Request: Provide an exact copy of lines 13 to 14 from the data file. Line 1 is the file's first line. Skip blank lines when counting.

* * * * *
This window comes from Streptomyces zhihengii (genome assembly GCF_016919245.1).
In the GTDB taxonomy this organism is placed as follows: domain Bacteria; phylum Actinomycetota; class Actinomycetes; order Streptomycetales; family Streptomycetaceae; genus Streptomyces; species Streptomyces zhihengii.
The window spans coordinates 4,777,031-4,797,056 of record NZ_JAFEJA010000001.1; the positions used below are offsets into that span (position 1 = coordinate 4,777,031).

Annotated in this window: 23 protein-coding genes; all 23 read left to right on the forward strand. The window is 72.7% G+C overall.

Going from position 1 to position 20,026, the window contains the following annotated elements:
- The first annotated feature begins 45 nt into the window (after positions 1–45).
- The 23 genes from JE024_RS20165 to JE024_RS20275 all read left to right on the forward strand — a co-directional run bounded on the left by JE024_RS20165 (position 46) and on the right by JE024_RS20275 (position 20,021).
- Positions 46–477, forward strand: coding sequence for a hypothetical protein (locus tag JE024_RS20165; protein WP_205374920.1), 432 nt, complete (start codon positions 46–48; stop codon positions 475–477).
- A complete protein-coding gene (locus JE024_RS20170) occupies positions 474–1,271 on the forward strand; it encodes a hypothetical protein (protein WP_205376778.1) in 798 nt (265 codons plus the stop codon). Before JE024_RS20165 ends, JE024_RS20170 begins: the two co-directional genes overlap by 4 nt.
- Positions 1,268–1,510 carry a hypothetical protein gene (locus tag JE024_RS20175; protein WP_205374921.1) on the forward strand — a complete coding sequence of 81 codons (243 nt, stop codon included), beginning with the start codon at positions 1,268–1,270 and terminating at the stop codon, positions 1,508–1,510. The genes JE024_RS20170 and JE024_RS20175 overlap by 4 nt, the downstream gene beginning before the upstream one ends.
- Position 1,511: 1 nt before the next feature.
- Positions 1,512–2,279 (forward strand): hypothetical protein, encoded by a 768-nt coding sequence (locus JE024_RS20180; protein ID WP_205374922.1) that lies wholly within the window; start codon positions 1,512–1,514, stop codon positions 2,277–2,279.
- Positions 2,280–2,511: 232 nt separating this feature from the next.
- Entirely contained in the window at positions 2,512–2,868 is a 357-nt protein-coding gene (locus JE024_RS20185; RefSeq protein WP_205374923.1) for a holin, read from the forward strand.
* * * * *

- Positions 2,280–2,511: 232 nt separating this feature from the next.
- Entirely contained in the window at positions 2,512–2,868 is a 357-nt protein-coding gene (locus JE024_RS20185; RefSeq protein WP_205374923.1) for a holin, read from the forward strand.